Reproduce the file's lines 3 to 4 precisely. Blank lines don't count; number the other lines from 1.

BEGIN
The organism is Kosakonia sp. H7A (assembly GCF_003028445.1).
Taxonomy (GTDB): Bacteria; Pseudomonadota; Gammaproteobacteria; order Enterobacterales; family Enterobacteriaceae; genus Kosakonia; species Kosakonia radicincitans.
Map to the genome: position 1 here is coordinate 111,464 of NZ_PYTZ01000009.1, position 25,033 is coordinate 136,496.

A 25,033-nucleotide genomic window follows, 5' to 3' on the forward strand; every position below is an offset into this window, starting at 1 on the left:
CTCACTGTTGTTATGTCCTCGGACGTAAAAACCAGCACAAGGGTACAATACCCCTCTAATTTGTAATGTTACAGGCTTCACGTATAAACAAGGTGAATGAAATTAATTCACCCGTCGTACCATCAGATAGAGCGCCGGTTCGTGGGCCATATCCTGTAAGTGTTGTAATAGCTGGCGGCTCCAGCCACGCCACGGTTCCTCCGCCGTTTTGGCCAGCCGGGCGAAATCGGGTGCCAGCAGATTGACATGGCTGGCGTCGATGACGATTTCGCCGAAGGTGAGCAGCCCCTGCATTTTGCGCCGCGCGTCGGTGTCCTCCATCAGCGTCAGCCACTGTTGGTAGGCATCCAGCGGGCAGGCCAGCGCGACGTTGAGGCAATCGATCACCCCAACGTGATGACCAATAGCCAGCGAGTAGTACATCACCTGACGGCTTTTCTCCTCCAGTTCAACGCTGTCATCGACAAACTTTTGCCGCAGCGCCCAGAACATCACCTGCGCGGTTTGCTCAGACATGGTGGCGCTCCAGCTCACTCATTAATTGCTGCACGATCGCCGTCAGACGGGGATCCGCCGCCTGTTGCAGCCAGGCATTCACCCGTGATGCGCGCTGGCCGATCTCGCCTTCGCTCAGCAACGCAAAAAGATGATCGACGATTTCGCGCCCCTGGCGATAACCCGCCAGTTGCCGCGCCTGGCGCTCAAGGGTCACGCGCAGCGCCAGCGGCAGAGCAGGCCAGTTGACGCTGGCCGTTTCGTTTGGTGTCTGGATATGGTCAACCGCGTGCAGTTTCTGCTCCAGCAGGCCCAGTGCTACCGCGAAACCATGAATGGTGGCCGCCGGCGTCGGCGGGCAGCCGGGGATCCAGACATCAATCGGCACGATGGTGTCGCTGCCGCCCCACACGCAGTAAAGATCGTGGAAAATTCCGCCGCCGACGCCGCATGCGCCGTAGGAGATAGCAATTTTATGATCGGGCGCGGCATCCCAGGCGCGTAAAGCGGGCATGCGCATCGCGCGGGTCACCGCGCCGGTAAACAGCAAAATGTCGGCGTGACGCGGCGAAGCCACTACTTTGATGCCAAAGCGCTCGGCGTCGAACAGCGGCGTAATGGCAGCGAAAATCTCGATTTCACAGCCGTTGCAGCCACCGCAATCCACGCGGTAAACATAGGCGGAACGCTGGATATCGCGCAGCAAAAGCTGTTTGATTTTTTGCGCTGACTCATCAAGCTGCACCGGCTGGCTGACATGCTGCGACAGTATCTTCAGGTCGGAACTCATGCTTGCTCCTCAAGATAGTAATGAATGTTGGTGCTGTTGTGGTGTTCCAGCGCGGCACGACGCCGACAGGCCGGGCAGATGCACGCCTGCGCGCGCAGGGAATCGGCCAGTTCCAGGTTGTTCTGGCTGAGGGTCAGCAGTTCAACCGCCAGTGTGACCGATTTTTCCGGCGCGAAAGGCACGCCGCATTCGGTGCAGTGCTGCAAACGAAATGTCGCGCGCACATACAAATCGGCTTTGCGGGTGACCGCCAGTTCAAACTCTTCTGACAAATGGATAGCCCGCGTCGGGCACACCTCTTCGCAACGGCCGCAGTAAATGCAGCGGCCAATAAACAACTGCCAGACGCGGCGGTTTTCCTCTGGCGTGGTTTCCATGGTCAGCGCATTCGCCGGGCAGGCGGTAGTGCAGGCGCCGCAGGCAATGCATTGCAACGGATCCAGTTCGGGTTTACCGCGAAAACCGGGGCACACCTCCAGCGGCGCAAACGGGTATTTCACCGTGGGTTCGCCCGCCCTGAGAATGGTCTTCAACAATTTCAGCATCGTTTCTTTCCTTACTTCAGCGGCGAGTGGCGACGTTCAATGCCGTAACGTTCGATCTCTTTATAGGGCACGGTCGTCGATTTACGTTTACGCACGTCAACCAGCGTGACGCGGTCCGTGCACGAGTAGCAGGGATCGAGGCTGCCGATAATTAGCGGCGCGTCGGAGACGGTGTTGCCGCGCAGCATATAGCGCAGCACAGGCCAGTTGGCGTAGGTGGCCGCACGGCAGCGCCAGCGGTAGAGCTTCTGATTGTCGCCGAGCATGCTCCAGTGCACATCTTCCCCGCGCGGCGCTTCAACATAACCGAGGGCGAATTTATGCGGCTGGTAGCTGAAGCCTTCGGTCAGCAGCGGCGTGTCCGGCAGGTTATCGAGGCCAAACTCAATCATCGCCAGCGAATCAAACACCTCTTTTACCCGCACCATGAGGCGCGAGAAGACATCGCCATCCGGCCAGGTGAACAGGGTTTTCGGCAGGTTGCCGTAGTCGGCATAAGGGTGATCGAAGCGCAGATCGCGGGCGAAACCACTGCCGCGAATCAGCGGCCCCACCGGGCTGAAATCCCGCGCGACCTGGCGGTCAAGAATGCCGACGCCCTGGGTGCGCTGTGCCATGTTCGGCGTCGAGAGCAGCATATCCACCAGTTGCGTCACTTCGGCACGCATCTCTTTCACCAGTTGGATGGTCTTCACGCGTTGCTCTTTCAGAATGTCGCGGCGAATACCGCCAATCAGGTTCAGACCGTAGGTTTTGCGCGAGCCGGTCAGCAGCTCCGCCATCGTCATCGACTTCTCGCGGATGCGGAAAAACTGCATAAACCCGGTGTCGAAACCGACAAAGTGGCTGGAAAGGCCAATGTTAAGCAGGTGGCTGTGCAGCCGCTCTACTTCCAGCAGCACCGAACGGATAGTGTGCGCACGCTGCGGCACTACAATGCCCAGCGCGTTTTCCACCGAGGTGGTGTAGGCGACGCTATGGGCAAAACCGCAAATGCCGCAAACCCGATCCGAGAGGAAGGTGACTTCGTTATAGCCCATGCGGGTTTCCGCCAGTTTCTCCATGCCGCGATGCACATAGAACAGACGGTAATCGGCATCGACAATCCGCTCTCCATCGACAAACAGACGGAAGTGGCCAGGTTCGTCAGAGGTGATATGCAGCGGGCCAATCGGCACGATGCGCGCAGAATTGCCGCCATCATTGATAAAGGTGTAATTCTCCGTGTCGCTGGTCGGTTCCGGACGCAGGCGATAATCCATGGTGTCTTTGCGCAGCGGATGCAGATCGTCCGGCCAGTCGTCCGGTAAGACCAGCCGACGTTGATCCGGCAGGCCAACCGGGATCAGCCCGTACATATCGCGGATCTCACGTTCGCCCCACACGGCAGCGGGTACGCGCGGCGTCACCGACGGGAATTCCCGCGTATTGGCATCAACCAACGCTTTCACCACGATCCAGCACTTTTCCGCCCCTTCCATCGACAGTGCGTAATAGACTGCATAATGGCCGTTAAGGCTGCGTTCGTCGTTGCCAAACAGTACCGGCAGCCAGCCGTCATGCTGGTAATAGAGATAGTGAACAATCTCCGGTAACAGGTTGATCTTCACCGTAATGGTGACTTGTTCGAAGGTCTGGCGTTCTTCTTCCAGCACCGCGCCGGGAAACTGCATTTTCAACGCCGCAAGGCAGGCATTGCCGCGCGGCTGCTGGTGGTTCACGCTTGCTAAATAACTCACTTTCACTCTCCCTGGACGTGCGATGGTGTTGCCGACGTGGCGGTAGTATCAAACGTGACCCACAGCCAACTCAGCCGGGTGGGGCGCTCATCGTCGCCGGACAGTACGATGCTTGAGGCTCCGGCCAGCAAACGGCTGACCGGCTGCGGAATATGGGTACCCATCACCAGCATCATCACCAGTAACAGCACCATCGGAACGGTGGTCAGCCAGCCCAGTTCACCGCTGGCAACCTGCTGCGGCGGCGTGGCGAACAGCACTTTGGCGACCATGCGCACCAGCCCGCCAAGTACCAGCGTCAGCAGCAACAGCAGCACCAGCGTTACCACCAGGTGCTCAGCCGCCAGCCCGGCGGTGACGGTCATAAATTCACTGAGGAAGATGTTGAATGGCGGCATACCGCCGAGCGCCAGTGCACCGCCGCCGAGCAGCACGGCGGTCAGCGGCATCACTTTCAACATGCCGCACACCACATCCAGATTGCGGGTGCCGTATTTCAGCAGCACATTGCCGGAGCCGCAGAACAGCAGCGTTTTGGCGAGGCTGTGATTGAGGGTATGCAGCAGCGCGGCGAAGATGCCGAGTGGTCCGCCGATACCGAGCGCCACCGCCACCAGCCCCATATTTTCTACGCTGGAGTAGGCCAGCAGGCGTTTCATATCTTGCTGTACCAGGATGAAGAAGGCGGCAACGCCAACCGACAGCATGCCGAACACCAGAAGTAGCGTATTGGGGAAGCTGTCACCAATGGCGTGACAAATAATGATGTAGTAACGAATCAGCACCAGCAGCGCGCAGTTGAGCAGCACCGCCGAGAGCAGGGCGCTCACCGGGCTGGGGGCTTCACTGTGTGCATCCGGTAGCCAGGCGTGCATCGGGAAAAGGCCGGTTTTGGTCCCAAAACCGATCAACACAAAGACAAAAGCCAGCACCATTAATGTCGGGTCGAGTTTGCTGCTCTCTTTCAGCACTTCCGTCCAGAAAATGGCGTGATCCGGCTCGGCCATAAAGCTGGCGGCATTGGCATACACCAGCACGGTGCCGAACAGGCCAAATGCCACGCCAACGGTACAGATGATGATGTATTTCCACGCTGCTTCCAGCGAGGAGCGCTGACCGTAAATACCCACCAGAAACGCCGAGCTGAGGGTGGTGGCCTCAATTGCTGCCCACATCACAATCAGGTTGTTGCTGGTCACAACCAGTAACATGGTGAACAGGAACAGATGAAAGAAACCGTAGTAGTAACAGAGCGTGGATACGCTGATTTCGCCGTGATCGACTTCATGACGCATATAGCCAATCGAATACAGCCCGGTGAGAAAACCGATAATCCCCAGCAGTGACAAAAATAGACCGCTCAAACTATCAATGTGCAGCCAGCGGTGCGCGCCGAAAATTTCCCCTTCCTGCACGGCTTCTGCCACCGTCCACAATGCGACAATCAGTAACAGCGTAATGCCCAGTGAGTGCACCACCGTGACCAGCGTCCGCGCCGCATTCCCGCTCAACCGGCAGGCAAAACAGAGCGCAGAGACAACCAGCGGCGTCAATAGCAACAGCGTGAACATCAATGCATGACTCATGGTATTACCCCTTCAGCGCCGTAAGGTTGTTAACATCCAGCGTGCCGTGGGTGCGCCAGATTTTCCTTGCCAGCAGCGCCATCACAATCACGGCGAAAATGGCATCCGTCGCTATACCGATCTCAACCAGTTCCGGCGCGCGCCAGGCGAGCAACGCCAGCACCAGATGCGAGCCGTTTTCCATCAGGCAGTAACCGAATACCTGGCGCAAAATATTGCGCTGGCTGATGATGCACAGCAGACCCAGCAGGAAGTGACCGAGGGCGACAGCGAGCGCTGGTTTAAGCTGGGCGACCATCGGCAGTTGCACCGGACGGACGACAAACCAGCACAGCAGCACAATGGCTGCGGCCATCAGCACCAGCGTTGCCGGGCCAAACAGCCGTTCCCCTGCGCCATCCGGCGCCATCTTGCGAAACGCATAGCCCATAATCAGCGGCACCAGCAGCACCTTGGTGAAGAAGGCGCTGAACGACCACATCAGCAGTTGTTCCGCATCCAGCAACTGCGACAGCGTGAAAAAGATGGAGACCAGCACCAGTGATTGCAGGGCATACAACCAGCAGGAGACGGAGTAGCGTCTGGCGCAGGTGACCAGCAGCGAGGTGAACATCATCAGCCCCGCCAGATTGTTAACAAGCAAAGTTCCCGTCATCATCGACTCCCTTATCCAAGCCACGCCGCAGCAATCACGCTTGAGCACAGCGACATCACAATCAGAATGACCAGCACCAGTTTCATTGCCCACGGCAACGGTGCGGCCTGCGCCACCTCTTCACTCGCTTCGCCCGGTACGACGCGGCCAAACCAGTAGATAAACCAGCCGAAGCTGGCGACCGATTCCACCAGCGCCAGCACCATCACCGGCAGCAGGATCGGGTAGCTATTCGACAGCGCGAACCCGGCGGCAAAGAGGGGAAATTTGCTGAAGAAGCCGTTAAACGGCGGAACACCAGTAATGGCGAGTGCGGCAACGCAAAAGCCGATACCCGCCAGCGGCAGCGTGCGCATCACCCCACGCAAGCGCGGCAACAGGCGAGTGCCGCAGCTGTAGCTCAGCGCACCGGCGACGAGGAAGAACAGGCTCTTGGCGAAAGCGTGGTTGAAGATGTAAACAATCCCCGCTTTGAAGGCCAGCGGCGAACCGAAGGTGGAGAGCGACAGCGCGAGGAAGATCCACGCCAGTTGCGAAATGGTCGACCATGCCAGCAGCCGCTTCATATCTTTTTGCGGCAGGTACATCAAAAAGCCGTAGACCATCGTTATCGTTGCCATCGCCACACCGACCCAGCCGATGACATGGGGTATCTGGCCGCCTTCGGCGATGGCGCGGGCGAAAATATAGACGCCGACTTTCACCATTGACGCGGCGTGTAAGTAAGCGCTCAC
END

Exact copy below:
Map to the genome: position 1 here is coordinate 111,464 of NZ_PYTZ01000009.1, position 25,033 is coordinate 136,496.

A 25,033-nucleotide genomic window follows, 5' to 3' on the forward strand; every position below is an offset into this window, starting at 1 on the left: